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- Dewan, Shaila K. "New Princes Of The Church: The Washington Prelate; Global View Of a Pastor For the Poor", The New York Times, January 22, 2001. Accessed April 25, 2016. "Archbishop McCarrick grew up in Washington Heights, in Manhattan."
- Staff. "Festival Brings Month of Performances Uptown", Columbia University New York Stories, June 13, 2008. Accessed April 25, 2016. "During this year’s stroll, artist Knox Martin will be honored. Martin, born in Barranquilla, Colombia, has been a resident of Washington Heights for more than 75 years."
- Sanneh, Kelefa. "In Search of New York at a Hip-Hop Summit", The New York Times, June 5, 2007. Accessed June 7, 2007. "Sometime around 6:30 the Washington Heights-raised rapper Mims ? better known as the 'This Is Why I'm Hot? guy' hit the stage to tell the crowd why he is hot. (It's related somehow to his flyness.)"
- Andy Mineo, Reach Records. Accessed April 28, 2016. "A Syracuse native, Mineo is now more known as the kid from Washington Heights, New York City who is selling out major performance venues all over America and across the pond in Europe."
- Feeney, Michael J. "Washington Heights singer Karina Pasian set to perform love song to city for 9/11 anniversary", New York Daily News, September 9, 2011. Accessed April 28, 2016.
- Guzman, Sandra. "'Manny' Of The Year: Dominican Actor Perez Is Set To Star In A Dozen (!) New Movies" Archived December 18, 2007, at the Wayback Machine, The New York Post, August 8, 2007. Accessed September 23, 2007. "Perez, who was raised in Providence, Rhode Island, where most of his family still lives, decided long ago that he was not moving to Los Angeles to make it. He lives in and loves Washington Heights."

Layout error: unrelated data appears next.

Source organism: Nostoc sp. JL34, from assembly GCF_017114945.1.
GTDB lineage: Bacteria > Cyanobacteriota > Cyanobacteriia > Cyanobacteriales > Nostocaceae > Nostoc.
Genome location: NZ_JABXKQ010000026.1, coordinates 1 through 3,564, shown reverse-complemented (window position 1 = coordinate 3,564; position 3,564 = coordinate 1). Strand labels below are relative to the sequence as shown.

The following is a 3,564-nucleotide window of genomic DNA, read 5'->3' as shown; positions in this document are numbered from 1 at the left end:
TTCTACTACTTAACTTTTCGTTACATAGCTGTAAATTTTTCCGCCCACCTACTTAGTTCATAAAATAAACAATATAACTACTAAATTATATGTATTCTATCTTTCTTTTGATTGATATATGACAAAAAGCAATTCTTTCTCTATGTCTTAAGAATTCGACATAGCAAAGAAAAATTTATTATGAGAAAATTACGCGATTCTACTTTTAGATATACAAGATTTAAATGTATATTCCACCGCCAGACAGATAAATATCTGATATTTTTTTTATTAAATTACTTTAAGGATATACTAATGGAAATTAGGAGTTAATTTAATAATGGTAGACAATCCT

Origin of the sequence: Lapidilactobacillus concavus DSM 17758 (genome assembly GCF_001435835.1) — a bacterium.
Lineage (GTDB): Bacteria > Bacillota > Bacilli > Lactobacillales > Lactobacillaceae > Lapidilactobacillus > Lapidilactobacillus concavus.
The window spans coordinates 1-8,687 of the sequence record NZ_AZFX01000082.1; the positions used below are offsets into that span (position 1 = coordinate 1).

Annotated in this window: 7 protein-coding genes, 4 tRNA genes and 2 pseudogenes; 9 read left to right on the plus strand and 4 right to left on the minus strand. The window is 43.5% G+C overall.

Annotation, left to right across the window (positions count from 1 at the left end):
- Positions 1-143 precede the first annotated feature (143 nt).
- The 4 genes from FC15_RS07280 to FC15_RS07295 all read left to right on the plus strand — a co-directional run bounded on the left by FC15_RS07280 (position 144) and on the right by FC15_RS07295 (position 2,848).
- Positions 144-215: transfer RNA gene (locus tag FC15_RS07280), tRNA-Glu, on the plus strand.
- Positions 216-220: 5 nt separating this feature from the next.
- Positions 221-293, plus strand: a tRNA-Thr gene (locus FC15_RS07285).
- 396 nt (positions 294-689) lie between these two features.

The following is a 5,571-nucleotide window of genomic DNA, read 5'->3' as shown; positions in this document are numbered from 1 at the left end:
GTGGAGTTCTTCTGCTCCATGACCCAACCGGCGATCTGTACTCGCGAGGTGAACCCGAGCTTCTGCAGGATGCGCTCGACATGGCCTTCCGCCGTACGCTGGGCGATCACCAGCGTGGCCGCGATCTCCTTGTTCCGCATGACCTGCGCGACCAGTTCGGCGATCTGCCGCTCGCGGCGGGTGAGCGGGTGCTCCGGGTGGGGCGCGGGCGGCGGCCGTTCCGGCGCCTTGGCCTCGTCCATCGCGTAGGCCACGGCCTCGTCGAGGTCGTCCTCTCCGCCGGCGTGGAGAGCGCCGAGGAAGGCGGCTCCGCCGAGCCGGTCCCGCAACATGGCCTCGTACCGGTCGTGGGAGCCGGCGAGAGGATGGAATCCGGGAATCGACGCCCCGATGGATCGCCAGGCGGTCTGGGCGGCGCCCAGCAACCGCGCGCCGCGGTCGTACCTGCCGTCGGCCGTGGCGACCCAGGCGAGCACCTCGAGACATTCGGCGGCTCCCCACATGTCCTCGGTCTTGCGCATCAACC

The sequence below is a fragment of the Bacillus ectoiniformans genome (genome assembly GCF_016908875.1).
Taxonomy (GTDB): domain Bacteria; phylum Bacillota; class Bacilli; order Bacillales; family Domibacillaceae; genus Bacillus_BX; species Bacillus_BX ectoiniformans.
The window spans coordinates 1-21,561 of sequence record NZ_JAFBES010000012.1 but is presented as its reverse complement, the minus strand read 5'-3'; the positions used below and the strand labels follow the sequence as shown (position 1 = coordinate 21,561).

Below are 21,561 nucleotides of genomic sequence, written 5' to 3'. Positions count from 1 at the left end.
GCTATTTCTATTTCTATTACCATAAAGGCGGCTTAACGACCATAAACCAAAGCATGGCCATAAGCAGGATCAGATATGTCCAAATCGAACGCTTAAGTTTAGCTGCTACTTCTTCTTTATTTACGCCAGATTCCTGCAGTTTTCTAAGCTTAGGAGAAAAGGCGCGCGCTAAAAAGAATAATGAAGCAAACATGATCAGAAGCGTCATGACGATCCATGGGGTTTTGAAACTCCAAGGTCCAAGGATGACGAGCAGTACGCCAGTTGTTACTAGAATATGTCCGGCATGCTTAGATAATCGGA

- Herzog, Kenny. "Don't Call Me a Jobber: Former Stallion Jim Powers Remains Forever Young; Meet another of pro wrestling's preeminent "enhancement talents", a man who rode with Paul Roma (and was almost managed by Mr. T)", Rolling Stone (magazine), February 4, 2015. Accessed December 15, 2017. "James Manley, a.k.a. former WWE/WCW mainstay Jim Powers, is the first to admit that when he makes plans, they usually don't happen.... Manley was born in the Washington Heights neighborhood of Manhattan in 1958, and was raised there by his aunt, uncle and grandmother.'"
- Biography of Freddie Prinze Archived August 15, 2002, at the Wayback Machine, Museum of Broadcast Communications. Accessed January 3, 2007.
- Rankin website bio Archived December 4, 2000, at the Wayback Machine, Accessed August 4, 2011. "Growing up in the multicultural hotbed of New York's Washington Heights neighborhood, he absorbed a broad array of musical influences, from AfroCuban to Top 40 to Jazz to Brazilian."
- "Head of Production – Manny Ramírez, baseball player for the Red Sox – Statistical Data Included", Baseball Digest, August 2001 by Gordon Edes. "For a Dominican kid who grew up in the non-trendy side of Manhattan—that upper end of the island known as Washington Heights—Manny Ramírez tends to have his name dropped in the same sentence as the game's biggest stars, past and present, and isn't out of place in their company."
- "Alex Rodriguez: he arrived in New York to cries of both 'Hallelujah!' and 'Is he worth it?' but after his bumpy, bruised beginnings in the Bronx, baseball's heavy-hitting superstar has hit his stride", Interview (magazine), July 2004. "The kid who was born in Washington Heights, New York City, and grew up in Miami had no doubts about handling the pressure in a town where movie stars are second-class citizens to top-tier ballplayers."
- Russell, James R. "Notes of a Rebel Professor", Middle East Forum, March 22, 2006. Accessed March 17, 2020. "Among the 'little Eichmanns' working at the WTC when "the chickens came home to roost" were men and women from my old neighborhood, Washington Heights: Dominican immigrants who worked as janitors, as cooks at Windows on the World."
- Renata-Christine. "", Medium (website), August 16, 2019. Accessed December 17, 2019. "26-year-old Merlin Santana was born and raised in Washington Heights in which is located on the upper west side of New York City. The neighborhood in which he resided as a child was poverty-stricken and overrun with crime."